“We know there are 700 Jewish school-age kids in the Tri-Cities of Coquitlam, Port Coquitlam and Port Moody and, as much as the schools may want them, how many families are going to have their kids get on a bus for an hour’s commute each way?” Brodt said. “You have to be super-committed to do that when there are good public schools around. If I could create a pipeline to Burnaby, I’d do it, but the possible customer base there is not ready to make that sort of commitment. They’re managing their Jewish lives out there, as is their right.”
At the Jewish Federation of Greater Vancouver, vice-president of community affairs Shelley Rivkin noted that more than 850 children now live in underserved areas beyond the borders of Vancouver and few are receiving any Jewish education. “With community support, Jewish educators can develop innovative programs via which these kids can access that education, sharing fully the richness of our traditions and strengthening their Jewish identities,” she said.
In one such program, Federation collaborated with the Jewish Community Centre of Greater Vancouver and funded a pilot project to enable Jewish children living in Coquitlam, Port Coquitlam and Port Moody to attend Jewish summer day camp. The project made transportation and fee subsidies available to 22 kids.
Federation has established a regional communities task force that began work last month. In the meantime, the organization contributes to a shuttle bus in Richmond that helps seniors attend various community activities, and Burquest seniors can enjoy another day of programming thanks to additional funding provided to Jewish Family Service Agency. For young families, PJ Library is an important outreach program, Rivkin said. “For many young families who are raising children in interfaith households and/or who live in the suburbs, PJ Library is a primary Jewish connection. Recently, 100 people attended a PJ Library Chanukah event in Coquitlam.”
Federation is seriously focused on the future of the Lower Mainland’s Jewish community and anticipating programming to reach its needs over the next 15 years.
“Our population of seniors is expected to double by 2030 and an increased number of them will be 85 or older, so programs and services for this group will need to be expanded,” said Rivkin. “As issues of affordability persist, we expect there to be more Jews moving to more affordable suburbs that have little or no Jewish infrastructure. We expect these regional communities to play a larger role, and Jewish Federation will increase its focus on programs and services to reach them.”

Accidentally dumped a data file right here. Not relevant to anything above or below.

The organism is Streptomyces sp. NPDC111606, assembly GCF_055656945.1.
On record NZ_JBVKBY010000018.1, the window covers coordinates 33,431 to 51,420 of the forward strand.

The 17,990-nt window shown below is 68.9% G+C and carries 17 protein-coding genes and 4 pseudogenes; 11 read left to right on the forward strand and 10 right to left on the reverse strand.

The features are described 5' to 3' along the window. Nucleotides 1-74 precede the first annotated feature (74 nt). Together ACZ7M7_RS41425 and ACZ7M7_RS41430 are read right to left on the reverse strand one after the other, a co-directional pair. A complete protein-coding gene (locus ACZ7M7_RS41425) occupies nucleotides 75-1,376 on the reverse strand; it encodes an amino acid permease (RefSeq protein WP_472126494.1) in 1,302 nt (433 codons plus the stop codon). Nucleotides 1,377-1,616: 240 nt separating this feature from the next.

The cost of living in Vancouver will likely continue to impact those who pay a premium to live near Jewish services and institutions, but find that the cost of Jewish life prevents them from participating. “We expect that increased subsidies for program participation will be needed,” she added.
According to the National Housing Survey in 2011, 16% of the Lower Mainland’s Jewish community lives below the living wage of $36,504. Among Jewish immigrants to the Lower Mainland who arrived between 2005 and 2011, that low-income rate is 25%. As one communal effort in dealing with this issue, Tikva Housing Society will expand the affordable housing stock for the Jewish community by 42 additional units in Vancouver and Richmond by 2017.
Lauren Kramer, an award-winning writer and editor, lives in Richmond. To read her work online, visit laurenkramer.net. A longer version of this article was published in the Canadian Jewish News.
Aaron Friedland at Semei Kakungulu High School in Uganda. Friedland has written the book The Walking School Bus, both as a first reader but also as a means to generate funds for students to access education. To get it published, he has started an Indiegogo campaign. (photo from Aaron Friedland)